And she really DOES come off as sociopathic, what with the wanton slaughter and all, right Gonzo? I never realized just how violent the game was, and just how murder-hungry Laura Croft is until Jesse started playing through the last released game.

I mean, Jesus. What a thing to recognize!

Again, thank you so much, Fairy. Seeing as my income consists solely of borrowed money, I do not ask for fun money to spend. It all always goes to basics. If I do something just for fun (which is usually going out to eat), I wait until Pat or another friend takes me out and can pay for it on-the-spot. This ensures that, as they are spending the money RIGHT THERE, that they can afford it and I am not draining them.

It'll be wonderful to be able to do something extracurricular. This is a chance to do something other than simply survive. Thank you SO MUCH FOR THAT!

Wait, I can spell the word "extracurricular", but I can't spell nausea without spellcheck? Geeeeez. I blame the English, what with all their silent letters and whatnot. (America is not as removed from the Motherland as one might think.) Though maybe I really ought to blame the ROMANS, as they turned what would eventually be the English language into a mess of silent letters.

Damn silent letters.

English is rough. Also, boobs. )

I also often find myself...flummoxed about HOW to put on clothes. As if I've forgotten how a shirt works. It can take SEVERAL ENTIRE MINUTES just to get a shirt on properly. Cognitive dysfunction rules my head, I guess, but it's annoying and worrisome.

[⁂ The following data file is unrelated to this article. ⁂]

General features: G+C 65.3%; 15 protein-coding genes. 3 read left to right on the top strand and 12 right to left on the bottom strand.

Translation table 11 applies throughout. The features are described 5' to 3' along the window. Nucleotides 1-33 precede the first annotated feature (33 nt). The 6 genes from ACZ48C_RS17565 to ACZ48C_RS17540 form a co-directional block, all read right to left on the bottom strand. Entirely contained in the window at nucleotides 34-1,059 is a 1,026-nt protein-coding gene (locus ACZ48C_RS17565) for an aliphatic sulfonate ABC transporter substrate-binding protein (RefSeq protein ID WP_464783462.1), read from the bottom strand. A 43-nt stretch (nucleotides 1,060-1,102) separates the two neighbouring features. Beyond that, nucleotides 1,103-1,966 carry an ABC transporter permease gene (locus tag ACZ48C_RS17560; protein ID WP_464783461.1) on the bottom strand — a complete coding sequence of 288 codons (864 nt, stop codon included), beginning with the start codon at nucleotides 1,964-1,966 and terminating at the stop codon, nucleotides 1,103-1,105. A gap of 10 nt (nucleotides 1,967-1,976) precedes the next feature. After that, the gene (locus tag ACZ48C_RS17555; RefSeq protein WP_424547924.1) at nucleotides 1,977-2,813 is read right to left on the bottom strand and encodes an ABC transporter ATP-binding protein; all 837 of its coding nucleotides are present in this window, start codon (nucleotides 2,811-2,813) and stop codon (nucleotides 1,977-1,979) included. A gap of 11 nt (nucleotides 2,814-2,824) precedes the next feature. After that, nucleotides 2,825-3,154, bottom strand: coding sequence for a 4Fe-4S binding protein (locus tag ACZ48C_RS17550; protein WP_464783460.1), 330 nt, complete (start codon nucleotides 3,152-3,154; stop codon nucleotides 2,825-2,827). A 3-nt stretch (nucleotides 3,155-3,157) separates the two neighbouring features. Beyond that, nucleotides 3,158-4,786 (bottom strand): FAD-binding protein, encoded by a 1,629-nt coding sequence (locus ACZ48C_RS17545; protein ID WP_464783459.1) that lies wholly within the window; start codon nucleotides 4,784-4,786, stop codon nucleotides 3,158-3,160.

I've also put my necklace back on, as the clip on the necklace had broken. The one that has a key, representative of my sister, and my Santa Muerte locket. It is comforting, both the weight and symbolism of it.

While I am not spiritual, I can be damned superstitious. That locket has been with me for all but the very first hospitalization. The ones that could have gone really, REALLY wrong. The ones where I almost died. But She was there, either around my neck or nearby in my purse. (Often they need to remove the necklace for chest x-rays or whatever.) But the point is that every time something went catastrophically wrong, She was near and somehow, every time, I escaped Death.

Not saying that I believe in her as an honest to god deity. But I DO believe in the power of symbolism - and what she represents is a very, very strong symbol.
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Which is terribly silly, as I can't imagine why McDonald's would make anyone cry. (Sans anti-fast food zealots, of which I am far from. I fucking LOVE fast food.)

This happens ONLY at McDonald's, not in any other fast food joint I might be stopping in at. And this ONLY happens when I'm eating alone at McDonalds. But sure as shit, if I'm there by myself, listening to whatever concoction of soft pop and country they've got playing over the speakers, I find myself fighting tears.

Every. Damn. Time. For some reason, eating alone at McDonalds prompts feelings of loneliness, depression, resignation, and even despair.

But ONLY at McDonalds. Only there. Not at Burger King or Jack in the Box or anywhere else where the food is fast, cheap, and as equally bad for you. I can eat alone anywhere else and feel just fine, or even feel joy at being able to indulge in fast food.

Just not at McDonalds.

I dun get it.
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I've decided to come up with two goals a day. One will be of the necessary type: Appointments, self-care, etc. The other is what I will call my Bucket List goal. They will be comprised of things such as cleaning or fun things to do.

I, in general, LOATHE setting goals of any kind. If there is one, singular lesson life has taught me, it is that it changes. A lot. Over and over and over. And for me, usually in traumatic ways that upheave any thoughts I had about how the next 5 or 10 years might go.

My life changes so fast and on such a tight spin that if I were to have goals, they'd have to shift lifetimes in moments.

I'm just not that fast. I can't adjust that quickly. It's like that old joke - Wanna make God laugh? Make plans. God's laughed at me enough. I don't make plans anymore.

Goal setting of the tiniest kind )